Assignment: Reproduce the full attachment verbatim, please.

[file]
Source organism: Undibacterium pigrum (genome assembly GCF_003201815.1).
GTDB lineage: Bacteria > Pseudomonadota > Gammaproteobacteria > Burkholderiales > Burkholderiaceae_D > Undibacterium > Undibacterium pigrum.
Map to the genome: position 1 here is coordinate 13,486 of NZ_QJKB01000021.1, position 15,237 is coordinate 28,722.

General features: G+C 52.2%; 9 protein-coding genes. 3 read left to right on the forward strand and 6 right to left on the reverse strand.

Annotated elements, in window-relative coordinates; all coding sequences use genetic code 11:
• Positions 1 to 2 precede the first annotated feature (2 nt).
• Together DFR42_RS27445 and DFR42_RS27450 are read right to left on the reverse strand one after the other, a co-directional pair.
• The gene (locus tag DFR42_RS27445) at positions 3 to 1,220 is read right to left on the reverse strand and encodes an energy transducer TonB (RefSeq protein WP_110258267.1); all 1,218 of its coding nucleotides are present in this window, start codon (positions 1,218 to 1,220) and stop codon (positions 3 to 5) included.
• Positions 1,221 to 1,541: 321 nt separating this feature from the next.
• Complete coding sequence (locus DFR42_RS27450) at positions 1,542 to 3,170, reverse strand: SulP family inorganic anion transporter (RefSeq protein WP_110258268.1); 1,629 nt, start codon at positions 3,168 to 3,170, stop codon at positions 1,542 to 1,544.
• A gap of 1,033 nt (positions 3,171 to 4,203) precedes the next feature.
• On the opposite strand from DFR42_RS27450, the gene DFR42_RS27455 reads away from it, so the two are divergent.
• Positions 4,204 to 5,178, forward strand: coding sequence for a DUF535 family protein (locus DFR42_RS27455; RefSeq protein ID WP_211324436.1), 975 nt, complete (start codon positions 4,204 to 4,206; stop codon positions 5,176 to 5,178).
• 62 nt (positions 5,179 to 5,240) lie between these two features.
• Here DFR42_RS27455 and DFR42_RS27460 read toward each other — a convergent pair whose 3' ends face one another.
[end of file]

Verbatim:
Source organism: Undibacterium pigrum (genome assembly GCF_003201815.1).
GTDB lineage: Bacteria > Pseudomonadota > Gammaproteobacteria > Burkholderiales > Burkholderiaceae_D > Undibacterium > Undibacterium pigrum.
Map to the genome: position 1 here is coordinate 13,486 of NZ_QJKB01000021.1, position 15,237 is coordinate 28,722.

General features: G+C 52.2%; 9 protein-coding genes. 3 read left to right on the forward strand and 6 right to left on the reverse strand.

Annotated elements, in window-relative coordinates; all coding sequences use genetic code 11:
• Positions 1 to 2 precede the first annotated feature (2 nt).
• Together DFR42_RS27445 and DFR42_RS27450 are read right to left on the reverse strand one after the other, a co-directional pair.
• The gene (locus tag DFR42_RS27445) at positions 3 to 1,220 is read right to left on the reverse strand and encodes an energy transducer TonB (RefSeq protein WP_110258267.1); all 1,218 of its coding nucleotides are present in this window, start codon (positions 1,218 to 1,220) and stop codon (positions 3 to 5) included.
• Positions 1,221 to 1,541: 321 nt separating this feature from the next.
• Complete coding sequence (locus DFR42_RS27450) at positions 1,542 to 3,170, reverse strand: SulP family inorganic anion transporter (RefSeq protein WP_110258268.1); 1,629 nt, start codon at positions 3,168 to 3,170, stop codon at positions 1,542 to 1,544.
• A gap of 1,033 nt (positions 3,171 to 4,203) precedes the next feature.
• On the opposite strand from DFR42_RS27450, the gene DFR42_RS27455 reads away from it, so the two are divergent.
• Positions 4,204 to 5,178, forward strand: coding sequence for a DUF535 family protein (locus DFR42_RS27455; RefSeq protein ID WP_211324436.1), 975 nt, complete (start codon positions 4,204 to 4,206; stop codon positions 5,176 to 5,178).
• 62 nt (positions 5,179 to 5,240) lie between these two features.
• Here DFR42_RS27455 and DFR42_RS27460 read toward each other — a convergent pair whose 3' ends face one another.